What is perhaps less understandable is why his siblings, his wife and his children seem to care so little for him, but perhaps that’s because he’s shut them out emotionally. It’s hard to know.

But I digress. As you might have guessed, this is a rather sad tale. It focuses on missed opportunities, thwarted love and the perils of living too much in your own head. If you like reading romantic stories full of tragedy and pathos, then Madonna in a Fur Coat is definitely a must-read. I promise you, it will linger in your thoughts for days, possibly months, afterward.

This is my 3rd book for #TBR2020 in which I plan to read 20 books from my TBR between 1 January and 30 June. I purchased this Kindle edition on 9 January 2019 for £3.99. I have no idea why. Perhaps it is listed in Peter Boxall’s 1001 Books You Must Read Before You Die and that’s why I bought it. Unfortunately, I can’t check because my copy is still in London, but if anyone knows maybe you could enlighten me…?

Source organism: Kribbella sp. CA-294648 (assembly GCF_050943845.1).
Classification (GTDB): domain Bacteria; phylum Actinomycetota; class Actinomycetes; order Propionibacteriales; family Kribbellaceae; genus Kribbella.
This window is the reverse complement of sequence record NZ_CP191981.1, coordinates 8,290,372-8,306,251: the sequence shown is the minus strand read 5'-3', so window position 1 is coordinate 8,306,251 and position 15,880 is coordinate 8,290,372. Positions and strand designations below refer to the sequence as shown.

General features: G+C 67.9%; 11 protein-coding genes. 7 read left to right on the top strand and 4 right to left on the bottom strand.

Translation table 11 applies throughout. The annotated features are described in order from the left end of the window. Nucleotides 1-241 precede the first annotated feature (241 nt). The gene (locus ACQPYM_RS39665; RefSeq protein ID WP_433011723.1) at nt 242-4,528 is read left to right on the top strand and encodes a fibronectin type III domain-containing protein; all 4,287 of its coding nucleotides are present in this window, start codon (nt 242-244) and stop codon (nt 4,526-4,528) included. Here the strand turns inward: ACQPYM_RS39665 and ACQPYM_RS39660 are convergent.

2016 YWOYA, Author, Benjamin Wood, Book review, Fiction, literary fiction, London, Publisher, Scotland, Scribner, Setting, Turkey, UK

‘The Ecliptic’ by Benjamin Wood

The Ecliptic

Fiction – paperback; Scribner; 465 pages; 2016. Review copy courtesy of The Sunday Times/Peters Fraser & Dunlop Young Writer of the Year Award organisers.

I’m quite partial to books about art and the creative process, so Benjamin Wood’s The Ecliptic had instant appeal: a story set on a private island for beleaguered artists all struggling to recapture the muse that has deserted them. Think a motley crew of painters, writers, musicians and architects, all living together under the watchful eye of a provost and each working on an individual project that will restore them in the eyes of the artistic communities in which they once belonged.

It’s part mystery, part historical novel, the kind of story that is ambitious in scope and structure, a wonderful blend of art, madness and creativity.

A painter’s life

This four-part novel, which has been shortlisted for the 2016 The Sunday Times/Peters Fraser & Dunlop Young Writer of the Year Award, is narrated by a Scottish painter, who introduces herself as follows: